When child protective services took my son Logan, I thought my life was over. Logan was 9 months old. I didn’t know anything about the foster care system.
After an emergency hearing, I got visits with him twice each week for one hour. I spent two years visiting him without missing any of those visits. But I didn’t leave Logan’s father, who the agency considered a threat.
When I learned that the agency had moved my case “upstairs” for the adoption process, all I kept thinking is “Why me? They can’t take him from me!” I argued with my caseworker for months because I refused to have Logan taken from me permanently.
Then in June of 2013 I found out I was pregnant again. I was happy because I wanted another child. In August 2013 my second son, Brycyn, was born. I was allowed to take Brycyn home from the hospital, and I had high hopes that I would soon have Logan home, too.
When Logan first met his brother he was curious and unsure. He kept poking the baby and when the baby cried Logan cried! It was the cutest thing ever.
But Brycyn was placed in foster care in December 2013 when he was four months old because I still had not broken off my relationship with the boys’ father. What made it hard to leave is that I depended on his paycheck. I blamed the County and was very angry.
A Coach and Ally
My visits with Brycyn started out in a room with a two way mirror at the County agency for one hour twice a week. But in March, I was placed in a program called Visit Coaching. My Visit Coach, Robyn, supported me as I played and connected with Brycyn. We went to parks, took walks in the woods, and enjoyed picnics. As we worked together, I learned that I could recognize Brycyn’s needs and meet them.
Robyn has been a great asset when I need to vent my problems because she listens and does not judge. Working with Robyn, I grew the courage to write letters to the foster family and to my sons to express that I loved them.
Through the visit coaching, I came to know Brycyn’s foster family very well. For our visits, foster mother packed Brycyn man-sized lunches with all of his favorite foods. We had a birthday party to celebrate Brycyn’s first birthday together. They even hosted a Christmas party for my family in their home. Then, in May 2014, Logan was moved to the same foster home.
Proud but Scared
My Visit Coach also had a huge impact on me by introducing me to Rise. Rise helped me understand that there are other parents out there who have been or still are going through what I am going through. Rise helped me to not be afraid of my past but to push forward and keep going.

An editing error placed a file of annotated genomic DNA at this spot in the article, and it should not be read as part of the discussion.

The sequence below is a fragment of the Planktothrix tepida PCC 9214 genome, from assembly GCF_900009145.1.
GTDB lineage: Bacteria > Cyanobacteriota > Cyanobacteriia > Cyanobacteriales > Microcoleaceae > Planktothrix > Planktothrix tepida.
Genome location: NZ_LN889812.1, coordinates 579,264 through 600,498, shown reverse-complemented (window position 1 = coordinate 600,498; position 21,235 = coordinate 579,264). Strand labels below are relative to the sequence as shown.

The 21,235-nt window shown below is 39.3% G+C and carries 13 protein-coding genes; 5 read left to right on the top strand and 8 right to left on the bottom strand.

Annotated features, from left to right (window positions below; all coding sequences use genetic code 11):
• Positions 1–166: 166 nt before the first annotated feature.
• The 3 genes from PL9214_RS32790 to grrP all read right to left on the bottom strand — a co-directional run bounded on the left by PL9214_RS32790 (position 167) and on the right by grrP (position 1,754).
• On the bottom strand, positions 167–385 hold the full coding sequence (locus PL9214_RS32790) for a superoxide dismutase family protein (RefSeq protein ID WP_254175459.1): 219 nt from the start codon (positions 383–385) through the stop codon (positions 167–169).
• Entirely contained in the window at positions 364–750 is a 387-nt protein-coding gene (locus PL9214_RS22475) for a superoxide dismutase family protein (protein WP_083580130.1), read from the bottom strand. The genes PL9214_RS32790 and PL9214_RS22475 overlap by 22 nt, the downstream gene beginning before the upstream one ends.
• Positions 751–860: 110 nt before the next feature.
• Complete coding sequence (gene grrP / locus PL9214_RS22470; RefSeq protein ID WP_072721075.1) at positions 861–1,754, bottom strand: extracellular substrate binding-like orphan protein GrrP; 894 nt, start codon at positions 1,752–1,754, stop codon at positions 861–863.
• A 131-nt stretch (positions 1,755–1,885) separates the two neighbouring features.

Between the visit coaching and Rise, I began to take responsibility for my decisions and realized that my children were in placement because of mistakes I’d made.
In September 2013 I agreed to do a voluntary termination of parental rights for Logan so he could be adopted by the foster family. I made that very hard decision because I loved him and wanted what was best for him. I was living in a shelter and not working and I didn’t know how I could support two sons.
Reaching My Goals
Now I am now getting ready to receive Brycyn home after a year of hard work.
Four years after Logan first went into foster care, I have accomplished everything the County asked me to do. I found enough strength to finally leave the father of my sons and move on.
Thanks to the support and help of many people, I am also employed full-time at Wal-Mart, and after only two months I received Employee of the Month. I have officially signed a lease for my very first apartment. Even though I was going through all of this turmoil, I maintained a college education and earned my business degree.
From “I Can’t” to “I Will”
I worry about upsetting the connection my sons have in the foster home. I also wrestle with fears about what Logan may feel one day when he understands more and sees that Brycyn is home. Still, Brycyn and Logan share a common bond and know they are both loved unconditionally by their mother and by their foster parents.
I have learned that life is a journey and every journey has a beginning and an end. Somewhere in the middle of the journey you may hit a road block like I did. It can feel like you have no choices. I kept saying, “I can’t do this!” but with support I was able to start to say, “Ok, I can and will do this!” Eventually I felt good knowing that I am the captain of my own ship.
Sharing My Story
Recently I was asked to write an article for my agency’s newsletter. I was able to share my story with soon-to-be foster families and adoptive families who attended a training about Visit Coaching and about the importance of foster and birth family connections. I was able to tell them, “I believe that Brycyn and I and the foster parents who have the privilege of adopting Logan will continue to stay connected for the sake of the children.”
I am thankful I had the support of caring people and the courage to press on to become a stronger, more confident parent. I did it for my sons.
Crystal reunified with Brycyn on May 11, 2015.
Download Rise’s handout: Visit Coaching: A Parent-to-Parent Guide